> Bradypus pygmaeus
Bradypus pygmaeus (Pygmy Three-toed Sloth)
The pygmy three-toed sloth (Bradypus pygmaeus), also known as a monk sloth or dwarf sloth, is a small three-toed sloth, endemic to Isla Escudo de Veraguas, a small island off the coast of Panama, which separated from the mainland nearly 8900 years ago. Only described as a separate species in 2001, they are thought to have originated from isolation of individuals of the mainland population of brown-throated three-toed sloths.
The pygmy three-toed sloth was only recognised as a distinct species in 2001. It can only be found on Isla Escudo de Veraguas which has been separated from mainland Panama for 9,000 years. Famous for its slow movements the pygmy three-toed sloth is ideally suited to life in the mangroves and is surprisingly good at swimming. The major threat to the pygmy three-toed sloth is habitat destruction which is reducing the size of its already small habitat.
Uniqueness Scale: Similiar (0)
Uniqueness & Vulnerability Scale: Similiar & Secure (0)
Unique & Vulnerable (100)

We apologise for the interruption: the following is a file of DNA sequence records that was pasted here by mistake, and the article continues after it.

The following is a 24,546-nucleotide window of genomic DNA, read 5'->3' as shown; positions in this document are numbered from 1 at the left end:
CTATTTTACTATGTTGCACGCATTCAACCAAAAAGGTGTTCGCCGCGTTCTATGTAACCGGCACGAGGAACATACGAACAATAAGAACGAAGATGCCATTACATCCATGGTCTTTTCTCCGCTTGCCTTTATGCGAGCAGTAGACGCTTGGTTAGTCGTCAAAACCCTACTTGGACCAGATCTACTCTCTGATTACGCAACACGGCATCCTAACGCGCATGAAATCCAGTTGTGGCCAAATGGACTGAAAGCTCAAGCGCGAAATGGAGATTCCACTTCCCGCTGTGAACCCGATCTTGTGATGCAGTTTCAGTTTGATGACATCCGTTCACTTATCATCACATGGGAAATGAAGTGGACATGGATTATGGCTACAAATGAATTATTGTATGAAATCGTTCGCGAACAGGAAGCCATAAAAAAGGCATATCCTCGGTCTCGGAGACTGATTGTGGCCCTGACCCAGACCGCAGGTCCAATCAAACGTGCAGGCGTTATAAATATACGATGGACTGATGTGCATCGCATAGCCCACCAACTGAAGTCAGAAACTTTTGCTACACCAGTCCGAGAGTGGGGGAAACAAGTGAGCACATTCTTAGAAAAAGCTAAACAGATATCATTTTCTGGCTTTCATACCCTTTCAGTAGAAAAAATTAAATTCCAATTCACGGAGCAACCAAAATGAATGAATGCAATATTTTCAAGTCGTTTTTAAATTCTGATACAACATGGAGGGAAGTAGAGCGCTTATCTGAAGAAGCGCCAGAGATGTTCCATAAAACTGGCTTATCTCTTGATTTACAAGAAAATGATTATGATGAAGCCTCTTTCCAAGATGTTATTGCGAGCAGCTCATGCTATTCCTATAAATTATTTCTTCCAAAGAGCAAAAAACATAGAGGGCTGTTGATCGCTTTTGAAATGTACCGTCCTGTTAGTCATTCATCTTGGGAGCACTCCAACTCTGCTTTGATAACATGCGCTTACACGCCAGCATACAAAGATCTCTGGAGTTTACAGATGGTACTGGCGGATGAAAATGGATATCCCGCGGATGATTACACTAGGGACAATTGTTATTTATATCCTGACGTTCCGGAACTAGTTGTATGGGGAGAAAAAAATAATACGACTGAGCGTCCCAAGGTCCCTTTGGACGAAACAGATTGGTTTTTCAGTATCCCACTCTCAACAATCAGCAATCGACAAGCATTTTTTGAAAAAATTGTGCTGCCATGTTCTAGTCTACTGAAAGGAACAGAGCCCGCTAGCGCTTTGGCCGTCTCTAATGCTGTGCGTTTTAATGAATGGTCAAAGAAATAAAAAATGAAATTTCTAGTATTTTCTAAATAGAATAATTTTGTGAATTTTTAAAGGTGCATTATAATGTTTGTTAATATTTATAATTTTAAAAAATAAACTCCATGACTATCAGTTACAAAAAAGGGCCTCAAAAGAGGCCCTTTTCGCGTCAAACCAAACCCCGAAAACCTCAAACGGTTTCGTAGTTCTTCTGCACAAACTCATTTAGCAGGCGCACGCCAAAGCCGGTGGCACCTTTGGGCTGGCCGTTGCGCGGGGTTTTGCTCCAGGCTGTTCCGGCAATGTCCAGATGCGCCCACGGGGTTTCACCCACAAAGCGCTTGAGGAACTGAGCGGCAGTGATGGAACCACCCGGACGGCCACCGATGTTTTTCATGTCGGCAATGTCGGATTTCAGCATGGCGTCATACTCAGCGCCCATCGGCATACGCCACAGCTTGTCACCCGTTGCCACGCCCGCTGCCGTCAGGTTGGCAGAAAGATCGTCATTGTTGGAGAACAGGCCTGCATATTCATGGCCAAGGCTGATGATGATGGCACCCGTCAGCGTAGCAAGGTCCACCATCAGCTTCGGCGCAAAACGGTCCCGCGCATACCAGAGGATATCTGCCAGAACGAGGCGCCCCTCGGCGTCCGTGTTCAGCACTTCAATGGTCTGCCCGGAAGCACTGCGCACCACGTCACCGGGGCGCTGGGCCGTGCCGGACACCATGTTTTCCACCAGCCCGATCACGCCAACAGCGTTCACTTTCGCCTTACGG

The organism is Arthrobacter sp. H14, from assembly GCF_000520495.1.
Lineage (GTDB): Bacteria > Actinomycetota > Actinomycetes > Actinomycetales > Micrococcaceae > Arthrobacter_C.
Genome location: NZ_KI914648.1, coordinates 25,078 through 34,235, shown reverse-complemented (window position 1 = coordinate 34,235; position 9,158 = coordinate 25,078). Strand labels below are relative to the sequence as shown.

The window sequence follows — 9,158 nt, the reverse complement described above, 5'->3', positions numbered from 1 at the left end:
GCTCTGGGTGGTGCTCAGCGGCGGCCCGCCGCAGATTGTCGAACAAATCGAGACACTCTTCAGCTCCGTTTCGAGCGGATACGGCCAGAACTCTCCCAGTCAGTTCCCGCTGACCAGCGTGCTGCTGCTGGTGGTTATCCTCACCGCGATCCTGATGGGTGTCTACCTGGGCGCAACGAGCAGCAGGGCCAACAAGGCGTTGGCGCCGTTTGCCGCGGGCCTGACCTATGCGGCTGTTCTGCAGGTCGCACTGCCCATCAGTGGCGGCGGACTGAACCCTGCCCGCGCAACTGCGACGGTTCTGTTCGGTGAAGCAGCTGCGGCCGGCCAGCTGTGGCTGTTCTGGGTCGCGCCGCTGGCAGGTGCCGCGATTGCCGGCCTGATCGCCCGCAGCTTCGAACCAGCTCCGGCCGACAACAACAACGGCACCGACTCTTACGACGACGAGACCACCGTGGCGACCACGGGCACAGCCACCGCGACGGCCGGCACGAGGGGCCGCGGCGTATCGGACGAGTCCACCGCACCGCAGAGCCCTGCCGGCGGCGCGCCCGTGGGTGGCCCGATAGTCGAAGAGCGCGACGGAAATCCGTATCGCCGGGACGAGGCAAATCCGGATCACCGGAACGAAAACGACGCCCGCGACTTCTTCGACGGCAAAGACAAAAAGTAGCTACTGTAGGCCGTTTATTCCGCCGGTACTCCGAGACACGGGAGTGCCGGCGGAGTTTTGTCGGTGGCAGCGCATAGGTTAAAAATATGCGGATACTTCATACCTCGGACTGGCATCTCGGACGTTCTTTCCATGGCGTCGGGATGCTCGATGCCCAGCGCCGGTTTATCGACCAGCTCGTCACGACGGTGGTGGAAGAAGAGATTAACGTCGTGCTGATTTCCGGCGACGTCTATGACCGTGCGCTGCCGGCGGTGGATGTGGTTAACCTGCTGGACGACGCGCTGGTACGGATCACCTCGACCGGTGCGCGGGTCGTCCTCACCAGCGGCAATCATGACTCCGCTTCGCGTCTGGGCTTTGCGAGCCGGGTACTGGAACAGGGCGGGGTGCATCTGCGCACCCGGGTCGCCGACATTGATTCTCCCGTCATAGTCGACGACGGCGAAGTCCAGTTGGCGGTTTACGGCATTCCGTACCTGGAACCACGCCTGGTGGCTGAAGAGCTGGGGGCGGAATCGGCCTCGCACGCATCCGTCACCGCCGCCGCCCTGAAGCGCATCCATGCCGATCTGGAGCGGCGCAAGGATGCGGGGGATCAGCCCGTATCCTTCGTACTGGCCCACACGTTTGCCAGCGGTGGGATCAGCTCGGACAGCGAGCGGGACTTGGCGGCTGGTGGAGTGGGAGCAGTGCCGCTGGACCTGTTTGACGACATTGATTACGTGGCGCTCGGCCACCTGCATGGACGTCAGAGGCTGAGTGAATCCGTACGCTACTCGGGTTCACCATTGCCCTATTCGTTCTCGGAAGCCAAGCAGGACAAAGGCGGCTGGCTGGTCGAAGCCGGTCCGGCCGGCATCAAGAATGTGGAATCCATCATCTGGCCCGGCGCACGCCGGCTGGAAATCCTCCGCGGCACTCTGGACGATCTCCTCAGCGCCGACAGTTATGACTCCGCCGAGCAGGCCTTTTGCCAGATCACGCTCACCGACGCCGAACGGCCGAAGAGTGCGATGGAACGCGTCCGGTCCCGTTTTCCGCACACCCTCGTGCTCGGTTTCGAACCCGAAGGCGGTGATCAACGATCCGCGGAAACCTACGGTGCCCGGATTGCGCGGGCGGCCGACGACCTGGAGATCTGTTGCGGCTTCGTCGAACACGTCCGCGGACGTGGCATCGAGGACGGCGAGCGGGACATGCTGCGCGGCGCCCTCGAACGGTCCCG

|Adult Weight  ||6.39 lbs (2.90 kg)|
|Top 100 Endangered  ||Yes|
Alliance for Zero Extinction (AZE) Sites
Species recognized by , 2007-08-15, ITIS Global: The Integrated Taxonomic Information System in
Endangered Status provided by IUCN 2012. IUCN Red List of Threatened Species. Version 2012.2 <www.iucnredlist.org
> Downloaded on 11 April 2013.
Protected Areas provided by Le Saout, S., Hoffmann, M., Shi, Y., Hughes, A., Bernard, C., Brooks, T.M., Bertzky, B., Butchart, S.H.M., Stuart, S.N., Badman, T. & Rodrigues, A.S.L. (2013) Protected areas and effective biodiversity conservation
. Science, 342, 803–805
Range map provided by Patterson, B. D., G. Ceballos, W. Sechrest, M. F. Tognelli, T. Brooks, L. Luna, P. Ortega, I. Salazar, and B. E. Young. 2007. Digital Distribution Maps of the Mammals of the Western Hemisphere, version 3.0. NatureServe
, Arlington, Virginia, USA.
Data provided by NatureServe in collaboration with Bruce Patterson, Wes Sechrest, Marcelo Tognelli, Gerardo Ceballos, The Nature ConservancyMigratory Bird Program, Conservation InternationalCABS, World Wildlife FundUS, and Environment CanadaWILDSPACE.